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The Zika virus is spreading and pregnant women are being urged to avoid traveling to certain countries where the virus is known to be prevalent. Now a baby born in Hawaii has been reported to be the first in the U.S. to be affected by birth defects related to the virus.
So what exactly is the Zika virus and what harm can it cause pregnant women?
It's a tropical virus that has mostly been seen in parts of Latin American countries and the Caribbean. The virus is spread when a mosquito bites an infected person then bites another person. Non-pregnant people are usually just mildly affected by the virus with minor symptoms like a rash, joint pain and fever and usually the symptoms resolve themselves in a week. However, it's a much bigger deal when you're expecting and pass along the virus to your baby in the womb.
Brazil, in particular, has had a recent large outbreak of the Zika virus and has found a significant increase in babies being born with a rare birth defect known as microcephaly. Microcephaly causes the infant to be born with smaller-than-average head which may not have fully developed. This can lead to brain issues, which in turn, can lead to major physical and emotional disabilities.
As a precaution, the CDC has issued a warning to all pregnant women to avoid travel to 14 specific destinations in Latin America and the Caribbean: Brazil, Colombia, El Salvador, French Guiana, Guatemala, Haiti, Honduras, Martinique, Mexico, Panama, Paraguay, Suriname, Venezuela and Puerto Rico.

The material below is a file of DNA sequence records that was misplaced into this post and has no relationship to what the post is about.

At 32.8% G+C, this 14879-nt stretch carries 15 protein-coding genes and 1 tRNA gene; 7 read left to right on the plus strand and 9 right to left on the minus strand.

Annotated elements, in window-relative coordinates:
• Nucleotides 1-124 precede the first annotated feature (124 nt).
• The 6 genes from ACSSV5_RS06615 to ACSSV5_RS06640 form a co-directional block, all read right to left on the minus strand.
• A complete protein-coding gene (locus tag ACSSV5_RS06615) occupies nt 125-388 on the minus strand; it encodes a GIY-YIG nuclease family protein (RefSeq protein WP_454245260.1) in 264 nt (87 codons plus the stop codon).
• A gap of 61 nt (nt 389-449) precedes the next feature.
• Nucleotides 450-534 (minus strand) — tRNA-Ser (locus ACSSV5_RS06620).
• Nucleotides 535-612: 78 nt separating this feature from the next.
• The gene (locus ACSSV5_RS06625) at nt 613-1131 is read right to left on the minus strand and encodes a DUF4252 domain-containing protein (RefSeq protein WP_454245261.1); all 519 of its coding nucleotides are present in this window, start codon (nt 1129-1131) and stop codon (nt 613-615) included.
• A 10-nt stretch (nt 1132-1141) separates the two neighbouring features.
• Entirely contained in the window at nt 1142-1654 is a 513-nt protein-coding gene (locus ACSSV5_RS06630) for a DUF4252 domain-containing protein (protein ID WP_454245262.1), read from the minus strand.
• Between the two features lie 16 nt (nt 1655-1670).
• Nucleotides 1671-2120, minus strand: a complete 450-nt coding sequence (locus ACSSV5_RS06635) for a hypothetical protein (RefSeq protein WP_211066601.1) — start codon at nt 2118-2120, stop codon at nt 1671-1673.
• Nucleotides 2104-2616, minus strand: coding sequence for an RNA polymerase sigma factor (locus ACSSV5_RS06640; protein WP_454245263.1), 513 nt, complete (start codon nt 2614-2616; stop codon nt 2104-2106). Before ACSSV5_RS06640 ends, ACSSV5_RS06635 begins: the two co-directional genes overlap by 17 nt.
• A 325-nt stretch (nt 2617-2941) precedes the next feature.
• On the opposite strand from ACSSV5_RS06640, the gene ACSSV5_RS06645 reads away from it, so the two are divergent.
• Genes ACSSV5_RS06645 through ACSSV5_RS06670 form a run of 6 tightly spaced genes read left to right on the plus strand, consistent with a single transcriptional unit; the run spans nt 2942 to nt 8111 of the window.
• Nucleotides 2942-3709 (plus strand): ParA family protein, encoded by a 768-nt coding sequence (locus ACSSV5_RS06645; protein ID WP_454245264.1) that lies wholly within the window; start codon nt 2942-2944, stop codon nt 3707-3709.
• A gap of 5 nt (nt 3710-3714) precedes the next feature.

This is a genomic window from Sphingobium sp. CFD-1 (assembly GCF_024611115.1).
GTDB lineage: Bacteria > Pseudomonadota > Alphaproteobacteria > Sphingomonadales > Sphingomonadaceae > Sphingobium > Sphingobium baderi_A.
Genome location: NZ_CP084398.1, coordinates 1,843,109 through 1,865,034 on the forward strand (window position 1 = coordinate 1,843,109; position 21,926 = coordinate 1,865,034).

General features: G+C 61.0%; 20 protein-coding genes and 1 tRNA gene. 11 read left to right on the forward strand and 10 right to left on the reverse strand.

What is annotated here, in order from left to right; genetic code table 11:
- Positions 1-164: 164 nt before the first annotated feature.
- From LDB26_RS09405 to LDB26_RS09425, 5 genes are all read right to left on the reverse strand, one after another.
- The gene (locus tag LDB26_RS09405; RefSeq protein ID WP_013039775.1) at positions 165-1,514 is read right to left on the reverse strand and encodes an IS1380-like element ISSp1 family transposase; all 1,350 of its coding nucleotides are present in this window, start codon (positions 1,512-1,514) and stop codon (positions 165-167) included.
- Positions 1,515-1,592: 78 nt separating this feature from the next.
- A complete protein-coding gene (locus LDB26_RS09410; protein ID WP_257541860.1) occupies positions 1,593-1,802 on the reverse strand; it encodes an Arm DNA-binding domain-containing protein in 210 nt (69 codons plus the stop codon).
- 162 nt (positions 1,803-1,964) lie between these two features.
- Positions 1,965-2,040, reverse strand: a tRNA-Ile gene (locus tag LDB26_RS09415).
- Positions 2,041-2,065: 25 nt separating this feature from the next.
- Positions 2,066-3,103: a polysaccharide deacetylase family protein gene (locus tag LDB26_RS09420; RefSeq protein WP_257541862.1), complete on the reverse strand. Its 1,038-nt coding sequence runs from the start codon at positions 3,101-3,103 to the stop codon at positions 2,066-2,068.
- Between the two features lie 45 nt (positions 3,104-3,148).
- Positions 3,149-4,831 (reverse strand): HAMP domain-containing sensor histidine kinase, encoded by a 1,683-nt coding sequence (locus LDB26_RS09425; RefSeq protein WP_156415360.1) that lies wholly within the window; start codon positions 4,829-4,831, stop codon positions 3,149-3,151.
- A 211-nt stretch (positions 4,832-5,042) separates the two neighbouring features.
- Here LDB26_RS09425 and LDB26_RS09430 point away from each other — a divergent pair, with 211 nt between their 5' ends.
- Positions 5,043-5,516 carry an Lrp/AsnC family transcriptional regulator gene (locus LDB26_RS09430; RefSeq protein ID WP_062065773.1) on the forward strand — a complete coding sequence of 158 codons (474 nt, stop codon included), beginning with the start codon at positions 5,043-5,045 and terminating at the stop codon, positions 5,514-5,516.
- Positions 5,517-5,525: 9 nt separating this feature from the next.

As for the baby born in Hawaii, the State Department of Health issued a statement proclaiming "The mother likely had Zika infection when she was residing in Brazil in May 2015 and her newborn acquired the infection in the womb. Neither the baby nor the mother are infectious, and there was never a risk of transmission in Hawaii."
While the Hawaii baby may be the first one born in the U.S., other cases in of pregnant woman with the Zika virus in the U.S. are popping up. On Tuesday, Illinois state officials reported two pregnant women testing positive for the virus and say they are closely monitoring their health as well as the health of their babies. Other cases were reported in Florida and Texas as well.
UPDATE: There are now more than a dozen cases reported in the U.S. and the CDC has added eight more countries to the list of places pregnant women should avoid traveling to: Barbados, Bolivia, Ecuador, Guadeloupe, Saint Martin, Guyana, Cape Verde, and Samoa.